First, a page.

ADULT male seeks mate. Enjoys travelling and is a keen flyer. Loves to dine out and seeks fellow meat-lover. Proud owner of a brand new home with great views over Belfast. Wants to start a family immediately. Interested parties please contact Bird Box 2024, c/o Black Mountain. 

It’s not Dúlra who’s seeking mate, but this history-making bird – the first barn owl EVER to be caught on video on the Black Mountain. One night last week he slept (alone!) in a bird box which had been put up just months ago.

Late last year, renowned mountain custodian Aaron Kelly and a group of volunteers erected 14 purpose-made owl boxes on trees across the hill which stretches above Ballymurphy and Andersonstown. It was more a leap of faith than in any realistic hope that the rare bird of prey would actually use one for breeding. 

But last week, a camera outside one of them picked up this astonishing sight. And Aaron was jumping for joy.

“I couldn’t believe they were used so quickly,” he said. “It’s actually the first time a barn owl has ever been filmed on Black Mountain – so it is a landmark event. It makes all that work the volunteers did last year worth it. It was a male – they are more white – but he was alone. He nipped in and out of the box and is sleeping in it but as far as I can see he has no mate.”

The Black Mountain is pristine barn owl territory, with its wild hedgerows and long grass. It’s the sort of terrain they can sweep at night, picking up mice and other prey that are hidden to us. There’s more than enough food there to raise a family.

This week owls nesting in boxes near Lough Neagh laid their first eggs. It might still be freezing, but by the time they hatch, Ireland will be in full spring mode and every creature will be breeding, so there’ll be plenty of food for those hungry mouths.

Barn owls, scréachóg reilige in Irish, must be our most beautiful bird. But the decline of old Irish country lifestyles led to their virtual extinction. Just decades ago, every farmhouse would have had a pair in the barn and the birds lived happily alongside their human hosts, helping eradicate vermin.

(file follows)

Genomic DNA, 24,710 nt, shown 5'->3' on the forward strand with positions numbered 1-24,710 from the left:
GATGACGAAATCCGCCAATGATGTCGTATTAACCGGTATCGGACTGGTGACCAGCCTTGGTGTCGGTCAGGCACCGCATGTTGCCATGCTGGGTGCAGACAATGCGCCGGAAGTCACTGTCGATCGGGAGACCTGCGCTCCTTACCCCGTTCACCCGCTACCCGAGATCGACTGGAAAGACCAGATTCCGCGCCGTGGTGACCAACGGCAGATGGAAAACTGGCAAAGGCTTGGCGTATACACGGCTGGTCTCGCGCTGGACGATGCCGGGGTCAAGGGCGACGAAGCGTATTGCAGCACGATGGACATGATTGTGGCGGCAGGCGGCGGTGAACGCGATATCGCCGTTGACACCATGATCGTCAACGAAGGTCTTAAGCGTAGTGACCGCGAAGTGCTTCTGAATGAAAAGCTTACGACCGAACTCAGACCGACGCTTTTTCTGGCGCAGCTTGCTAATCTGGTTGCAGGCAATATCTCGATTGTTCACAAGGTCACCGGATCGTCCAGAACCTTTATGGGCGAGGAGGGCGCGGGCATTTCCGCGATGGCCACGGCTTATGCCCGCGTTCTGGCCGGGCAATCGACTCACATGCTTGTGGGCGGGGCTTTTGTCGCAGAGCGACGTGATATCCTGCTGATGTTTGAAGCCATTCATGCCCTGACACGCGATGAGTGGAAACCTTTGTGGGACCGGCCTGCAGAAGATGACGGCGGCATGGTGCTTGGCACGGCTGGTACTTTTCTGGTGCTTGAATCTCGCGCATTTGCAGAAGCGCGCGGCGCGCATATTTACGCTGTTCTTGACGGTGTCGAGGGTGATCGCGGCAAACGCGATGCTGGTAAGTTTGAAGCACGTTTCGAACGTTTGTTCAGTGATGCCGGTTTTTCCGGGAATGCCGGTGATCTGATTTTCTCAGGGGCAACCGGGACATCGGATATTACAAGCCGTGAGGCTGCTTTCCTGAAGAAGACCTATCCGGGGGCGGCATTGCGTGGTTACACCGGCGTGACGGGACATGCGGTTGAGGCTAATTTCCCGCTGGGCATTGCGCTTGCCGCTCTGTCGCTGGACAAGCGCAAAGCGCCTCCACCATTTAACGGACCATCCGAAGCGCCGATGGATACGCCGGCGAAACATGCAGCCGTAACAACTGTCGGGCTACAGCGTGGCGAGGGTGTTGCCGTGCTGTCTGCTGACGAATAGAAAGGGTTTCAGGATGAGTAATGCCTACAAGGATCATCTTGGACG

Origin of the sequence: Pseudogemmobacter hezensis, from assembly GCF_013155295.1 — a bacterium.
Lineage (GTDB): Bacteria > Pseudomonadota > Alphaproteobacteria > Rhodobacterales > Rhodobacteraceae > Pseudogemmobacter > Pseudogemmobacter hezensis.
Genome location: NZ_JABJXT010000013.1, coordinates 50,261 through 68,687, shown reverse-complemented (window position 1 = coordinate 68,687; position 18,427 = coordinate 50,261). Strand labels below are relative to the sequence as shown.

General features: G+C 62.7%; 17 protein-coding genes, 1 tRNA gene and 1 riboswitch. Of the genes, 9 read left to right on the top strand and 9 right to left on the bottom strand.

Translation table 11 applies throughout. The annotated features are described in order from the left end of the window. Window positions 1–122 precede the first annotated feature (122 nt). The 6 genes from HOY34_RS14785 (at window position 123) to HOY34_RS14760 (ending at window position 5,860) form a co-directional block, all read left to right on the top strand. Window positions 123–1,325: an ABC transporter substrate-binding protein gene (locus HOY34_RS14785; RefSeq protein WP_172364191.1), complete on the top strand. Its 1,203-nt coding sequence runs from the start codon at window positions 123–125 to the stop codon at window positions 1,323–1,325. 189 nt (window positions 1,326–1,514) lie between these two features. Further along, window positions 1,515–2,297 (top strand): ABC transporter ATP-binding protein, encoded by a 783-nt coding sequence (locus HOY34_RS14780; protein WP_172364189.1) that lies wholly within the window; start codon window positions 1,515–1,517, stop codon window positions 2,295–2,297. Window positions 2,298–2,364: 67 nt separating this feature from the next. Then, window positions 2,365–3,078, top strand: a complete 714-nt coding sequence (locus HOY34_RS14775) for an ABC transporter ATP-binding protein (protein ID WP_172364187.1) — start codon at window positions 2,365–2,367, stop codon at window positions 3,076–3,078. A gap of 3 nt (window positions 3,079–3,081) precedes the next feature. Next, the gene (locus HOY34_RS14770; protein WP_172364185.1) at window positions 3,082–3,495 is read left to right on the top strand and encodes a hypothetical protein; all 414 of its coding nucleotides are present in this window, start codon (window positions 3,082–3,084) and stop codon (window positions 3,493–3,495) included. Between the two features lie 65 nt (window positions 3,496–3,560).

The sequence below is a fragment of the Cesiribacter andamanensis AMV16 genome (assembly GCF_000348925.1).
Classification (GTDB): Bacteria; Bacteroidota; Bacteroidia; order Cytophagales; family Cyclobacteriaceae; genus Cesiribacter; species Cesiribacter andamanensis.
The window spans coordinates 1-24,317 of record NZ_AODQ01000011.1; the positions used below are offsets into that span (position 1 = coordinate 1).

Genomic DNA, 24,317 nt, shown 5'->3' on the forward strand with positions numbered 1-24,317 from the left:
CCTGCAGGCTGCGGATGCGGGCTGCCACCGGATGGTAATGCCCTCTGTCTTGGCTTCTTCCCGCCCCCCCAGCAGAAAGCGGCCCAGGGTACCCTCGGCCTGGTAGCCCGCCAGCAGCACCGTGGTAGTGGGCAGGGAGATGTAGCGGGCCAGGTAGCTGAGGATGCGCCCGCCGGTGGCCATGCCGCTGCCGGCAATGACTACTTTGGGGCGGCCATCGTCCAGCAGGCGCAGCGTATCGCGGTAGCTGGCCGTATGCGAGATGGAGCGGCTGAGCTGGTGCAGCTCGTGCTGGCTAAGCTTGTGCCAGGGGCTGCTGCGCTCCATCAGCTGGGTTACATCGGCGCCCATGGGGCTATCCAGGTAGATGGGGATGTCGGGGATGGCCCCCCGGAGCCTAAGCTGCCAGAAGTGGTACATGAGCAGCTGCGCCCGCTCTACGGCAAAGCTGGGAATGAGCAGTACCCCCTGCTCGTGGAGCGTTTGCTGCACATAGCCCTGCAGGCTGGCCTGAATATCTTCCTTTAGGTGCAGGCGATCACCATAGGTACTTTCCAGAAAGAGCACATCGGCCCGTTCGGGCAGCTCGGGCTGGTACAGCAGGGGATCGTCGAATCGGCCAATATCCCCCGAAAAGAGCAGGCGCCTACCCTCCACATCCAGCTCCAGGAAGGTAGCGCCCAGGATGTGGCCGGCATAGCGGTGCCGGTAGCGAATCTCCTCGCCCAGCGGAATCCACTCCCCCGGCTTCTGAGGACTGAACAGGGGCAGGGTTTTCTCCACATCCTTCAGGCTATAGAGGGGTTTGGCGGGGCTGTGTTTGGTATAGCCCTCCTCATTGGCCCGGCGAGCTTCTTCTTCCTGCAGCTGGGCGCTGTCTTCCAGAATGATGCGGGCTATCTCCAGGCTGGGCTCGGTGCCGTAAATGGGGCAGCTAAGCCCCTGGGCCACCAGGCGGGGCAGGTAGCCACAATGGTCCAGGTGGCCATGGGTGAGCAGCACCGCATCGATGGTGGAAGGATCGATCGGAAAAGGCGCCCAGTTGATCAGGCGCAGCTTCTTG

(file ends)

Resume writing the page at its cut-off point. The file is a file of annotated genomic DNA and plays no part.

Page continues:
Dúlra saw one as a kid when it swooped down over the streetlight we were playing around in Andersonstown – those white feathers and round face were burned into his memory. At that time they must have been breeding in old farmhouses on the hillside. But as those farms were abandoned, the owls retreated.

Over the years the odd early-rising reader has spotted one, but those reports have all but evaporated. With this week’s news that a bird has returned to Black Mountain – and has found himself a purpose-built home he could only dream of – they could well be seen once again swooping over our streets at night.

This lonely male has got a whole mountain to offer a potential mate – he just needs a bird to answer his ad!

The heron that’s feasting on Andy’s garden pond pride and joy

The heron that’s feasting on Andy’s garden pond pride and joy

A GIANT visitor to a West Belfast garden is causing havoc. A heron has spotted a reader’s well-stocked garden pond in White Rise, Lagmore – and almost emptied it!
Householder Andy admits he was fuming when at least eight of his fish were gobbled up, and he’s had to put stronger netting over it. 

The bird actually pierced through netting that was already over the pond after the first surprise attack last year, when 19-year-old prized fish Moby was taken. Andy thought he was on the ball this year but the heron appeared earlier and took eight more. What fish are left are in hiding and too terrified to come out! Andy is wondering if birds that normally feed on the algae-hit Lough Neagh are being forced to seek food further afield. 

“I’d normally be pleased to see the heron down in the towpath and the like, but not in my own back garden!” he said. Let's hope it doesn't find Dúlra's frogspawn!

If you’ve seen or photographed anything interesting, or have any nature questions, you can text Dúlra on 07801 414804.